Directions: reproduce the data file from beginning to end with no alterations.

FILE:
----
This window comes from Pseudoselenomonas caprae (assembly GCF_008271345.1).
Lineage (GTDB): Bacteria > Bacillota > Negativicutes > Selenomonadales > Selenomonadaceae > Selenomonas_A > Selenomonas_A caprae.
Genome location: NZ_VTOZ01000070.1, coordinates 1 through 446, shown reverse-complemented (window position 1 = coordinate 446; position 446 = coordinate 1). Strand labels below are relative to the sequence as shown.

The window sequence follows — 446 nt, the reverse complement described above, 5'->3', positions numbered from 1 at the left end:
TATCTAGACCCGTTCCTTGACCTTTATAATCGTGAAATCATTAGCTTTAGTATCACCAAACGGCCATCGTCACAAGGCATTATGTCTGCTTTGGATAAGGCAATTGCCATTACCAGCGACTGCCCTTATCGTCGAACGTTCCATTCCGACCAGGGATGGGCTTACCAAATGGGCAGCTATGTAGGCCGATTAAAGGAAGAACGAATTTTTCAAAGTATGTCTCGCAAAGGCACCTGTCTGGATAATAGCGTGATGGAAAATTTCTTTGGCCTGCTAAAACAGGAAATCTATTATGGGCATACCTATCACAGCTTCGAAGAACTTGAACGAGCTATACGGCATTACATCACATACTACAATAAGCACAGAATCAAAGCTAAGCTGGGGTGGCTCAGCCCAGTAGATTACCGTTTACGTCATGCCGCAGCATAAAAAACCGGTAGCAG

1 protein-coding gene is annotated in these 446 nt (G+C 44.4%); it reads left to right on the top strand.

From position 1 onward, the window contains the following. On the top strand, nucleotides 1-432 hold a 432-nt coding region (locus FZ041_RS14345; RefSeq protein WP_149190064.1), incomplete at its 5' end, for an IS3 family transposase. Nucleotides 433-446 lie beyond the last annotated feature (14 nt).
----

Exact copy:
This window comes from Pseudoselenomonas caprae (assembly GCF_008271345.1).
Lineage (GTDB): Bacteria > Bacillota > Negativicutes > Selenomonadales > Selenomonadaceae > Selenomonas_A > Selenomonas_A caprae.
Genome location: NZ_VTOZ01000070.1, coordinates 1 through 446, shown reverse-complemented (window position 1 = coordinate 446; position 446 = coordinate 1). Strand labels below are relative to the sequence as shown.

The window sequence follows — 446 nt, the reverse complement described above, 5'->3', positions numbered from 1 at the left end:
TATCTAGACCCGTTCCTTGACCTTTATAATCGTGAAATCATTAGCTTTAGTATCACCAAACGGCCATCGTCACAAGGCATTATGTCTGCTTTGGATAAGGCAATTGCCATTACCAGCGACTGCCCTTATCGTCGAACGTTCCATTCCGACCAGGGATGGGCTTACCAAATGGGCAGCTATGTAGGCCGATTAAAGGAAGAACGAATTTTTCAAAGTATGTCTCGCAAAGGCACCTGTCTGGATAATAGCGTGATGGAAAATTTCTTTGGCCTGCTAAAACAGGAAATCTATTATGGGCATACCTATCACAGCTTCGAAGAACTTGAACGAGCTATACGGCATTACATCACATACTACAATAAGCACAGAATCAAAGCTAAGCTGGGGTGGCTCAGCCCAGTAGATTACCGTTTACGTCATGCCGCAGCATAAAAAACCGGTAGCAG

1 protein-coding gene is annotated in these 446 nt (G+C 44.4%); it reads left to right on the top strand.

From position 1 onward, the window contains the following. On the top strand, nucleotides 1-432 hold a 432-nt coding region (locus FZ041_RS14345; RefSeq protein WP_149190064.1), incomplete at its 5' end, for an IS3 family transposase. Nucleotides 433-446 lie beyond the last annotated feature (14 nt).